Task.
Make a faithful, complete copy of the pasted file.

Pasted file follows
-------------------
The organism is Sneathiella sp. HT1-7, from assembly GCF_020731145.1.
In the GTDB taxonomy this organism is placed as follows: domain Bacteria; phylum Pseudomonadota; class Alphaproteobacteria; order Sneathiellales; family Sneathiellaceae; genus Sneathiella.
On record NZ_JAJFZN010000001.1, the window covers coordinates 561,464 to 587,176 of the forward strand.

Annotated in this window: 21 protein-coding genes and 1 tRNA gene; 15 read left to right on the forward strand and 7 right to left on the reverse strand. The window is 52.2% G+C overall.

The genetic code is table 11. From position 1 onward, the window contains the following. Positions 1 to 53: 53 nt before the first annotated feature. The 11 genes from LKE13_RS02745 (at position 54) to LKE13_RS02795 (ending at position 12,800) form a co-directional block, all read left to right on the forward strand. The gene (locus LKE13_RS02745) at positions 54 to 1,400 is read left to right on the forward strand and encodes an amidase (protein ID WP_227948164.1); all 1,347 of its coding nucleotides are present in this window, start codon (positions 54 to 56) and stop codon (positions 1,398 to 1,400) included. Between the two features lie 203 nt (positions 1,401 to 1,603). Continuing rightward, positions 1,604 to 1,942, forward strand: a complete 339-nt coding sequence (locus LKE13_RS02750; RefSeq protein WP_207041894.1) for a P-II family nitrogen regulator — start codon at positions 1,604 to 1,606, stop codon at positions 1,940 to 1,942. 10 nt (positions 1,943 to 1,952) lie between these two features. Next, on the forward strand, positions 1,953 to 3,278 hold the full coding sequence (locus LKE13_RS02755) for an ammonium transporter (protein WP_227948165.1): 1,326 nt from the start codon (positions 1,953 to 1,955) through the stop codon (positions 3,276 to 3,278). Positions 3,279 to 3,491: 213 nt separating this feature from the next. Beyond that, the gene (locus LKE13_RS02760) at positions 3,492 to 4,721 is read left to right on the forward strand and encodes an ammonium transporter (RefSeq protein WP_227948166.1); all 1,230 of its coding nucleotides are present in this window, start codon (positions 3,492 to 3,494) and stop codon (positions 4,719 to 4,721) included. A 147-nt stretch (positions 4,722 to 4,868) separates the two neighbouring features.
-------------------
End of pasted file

The organism is Sneathiella sp. HT1-7, from assembly GCF_020731145.1.
In the GTDB taxonomy this organism is placed as follows: domain Bacteria; phylum Pseudomonadota; class Alphaproteobacteria; order Sneathiellales; family Sneathiellaceae; genus Sneathiella.
On record NZ_JAJFZN010000001.1, the window covers coordinates 561,464 to 587,176 of the forward strand.

Annotated in this window: 21 protein-coding genes and 1 tRNA gene; 15 read left to right on the forward strand and 7 right to left on the reverse strand. The window is 52.2% G+C overall.

The genetic code is table 11. From position 1 onward, the window contains the following. Positions 1 to 53: 53 nt before the first annotated feature. The 11 genes from LKE13_RS02745 (at position 54) to LKE13_RS02795 (ending at position 12,800) form a co-directional block, all read left to right on the forward strand. The gene (locus LKE13_RS02745) at positions 54 to 1,400 is read left to right on the forward strand and encodes an amidase (protein ID WP_227948164.1); all 1,347 of its coding nucleotides are present in this window, start codon (positions 54 to 56) and stop codon (positions 1,398 to 1,400) included. Between the two features lie 203 nt (positions 1,401 to 1,603). Continuing rightward, positions 1,604 to 1,942, forward strand: a complete 339-nt coding sequence (locus LKE13_RS02750; RefSeq protein WP_207041894.1) for a P-II family nitrogen regulator — start codon at positions 1,604 to 1,606, stop codon at positions 1,940 to 1,942. 10 nt (positions 1,943 to 1,952) lie between these two features. Next, on the forward strand, positions 1,953 to 3,278 hold the full coding sequence (locus LKE13_RS02755) for an ammonium transporter (protein WP_227948165.1): 1,326 nt from the start codon (positions 1,953 to 1,955) through the stop codon (positions 3,276 to 3,278). Positions 3,279 to 3,491: 213 nt separating this feature from the next. Beyond that, the gene (locus LKE13_RS02760) at positions 3,492 to 4,721 is read left to right on the forward strand and encodes an ammonium transporter (RefSeq protein WP_227948166.1); all 1,230 of its coding nucleotides are present in this window, start codon (positions 3,492 to 3,494) and stop codon (positions 4,719 to 4,721) included. A 147-nt stretch (positions 4,722 to 4,868) separates the two neighbouring features.